Daily Mail

How bitterly ironic that it’s taken a Labour minister to prescribe the free market medicine our NHS so badly needs

- by Christophe­r Snowdon ■ Christophe­r snowdon is head of Lifestyle economics at the institute of economic Affairs.

The image is unforgetta­ble. In the words of Britain’s top A&e doctor, the UK’s hospitals are now ‘like lobster traps — easy to get into and hard to get out of’.

Dr Adrian Boyle, the new president of the Royal College of emergency Medicine, is so concerned about the abysmal quality of care on offer in NhS hospitals that, he told the Mail this week, he is ‘desperate’ to avoid his elderly parents ever being admitted to one.

A few statistics justify his fears. Twelve-hour waits are common in A&e, and one in five hospital beds is ‘blocked’ by patients who no longer need them but cannot be discharged because a crisis in social care means there is no care package in place.

With hospitals running at a record 94.3 per cent occupancy,

this year’s NhS winter crisis is set to be a shocker.


Dr Boyle is right, of course. But why? how can it be that after 12 years in power, the Conservati­ves don’t seem to have a clue how to treat the sickly health service, beyond pumping it with ever-more gargantuan transfusio­ns of public money?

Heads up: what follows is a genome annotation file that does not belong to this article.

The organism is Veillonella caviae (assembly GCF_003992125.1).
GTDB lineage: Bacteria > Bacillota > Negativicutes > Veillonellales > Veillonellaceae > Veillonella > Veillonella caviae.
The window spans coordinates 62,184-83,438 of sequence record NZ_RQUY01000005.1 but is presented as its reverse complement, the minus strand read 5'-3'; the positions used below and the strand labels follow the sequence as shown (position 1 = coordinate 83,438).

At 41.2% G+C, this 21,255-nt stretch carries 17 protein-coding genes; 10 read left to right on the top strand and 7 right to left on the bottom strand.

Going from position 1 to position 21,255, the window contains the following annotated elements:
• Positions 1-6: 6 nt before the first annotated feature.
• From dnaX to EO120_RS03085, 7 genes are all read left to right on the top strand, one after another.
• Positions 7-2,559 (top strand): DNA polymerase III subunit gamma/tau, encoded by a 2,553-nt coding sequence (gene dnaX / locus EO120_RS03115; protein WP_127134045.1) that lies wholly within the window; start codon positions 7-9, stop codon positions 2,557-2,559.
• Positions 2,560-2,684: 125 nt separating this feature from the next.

The chaos across the NhS betrays a terrible lack of political imaginatio­n — one for which we are all suffering.

even without the outrageous 17 per cent pay rises that nurses are demanding, taxpayers have never before shovelled out such enormous sums to the NhS.

Last year alone, we spent no less than £277 billion for all healthcare — £229 billion of it on the NhS. That is 12 per cent of the UK’s entire GDP and more than £4,000 for every man, woman and child in england. It’s also well above the average of richer countries in the Organisati­on for economic Co-Operation and Developmen­t (OeCD).

If we enjoyed world- class healthcare for our largesse, then this eye-watering bill might just about be worth it.

But the NhS provides poorer value for money than healthcare systems do in many comparable countries.

For example, Britain has just 2.5 hospital beds for every 1,000 people. That is less than a third of the number in Germany; or even Bulgaria.

Britain also has fewer doctors, nurses, CT scanners and MRI units per capita than similar countries. We also have poorer survival rates for most cancers. And, as Mail readers know all too well, getting a GP appointmen­t has become an endurance sport.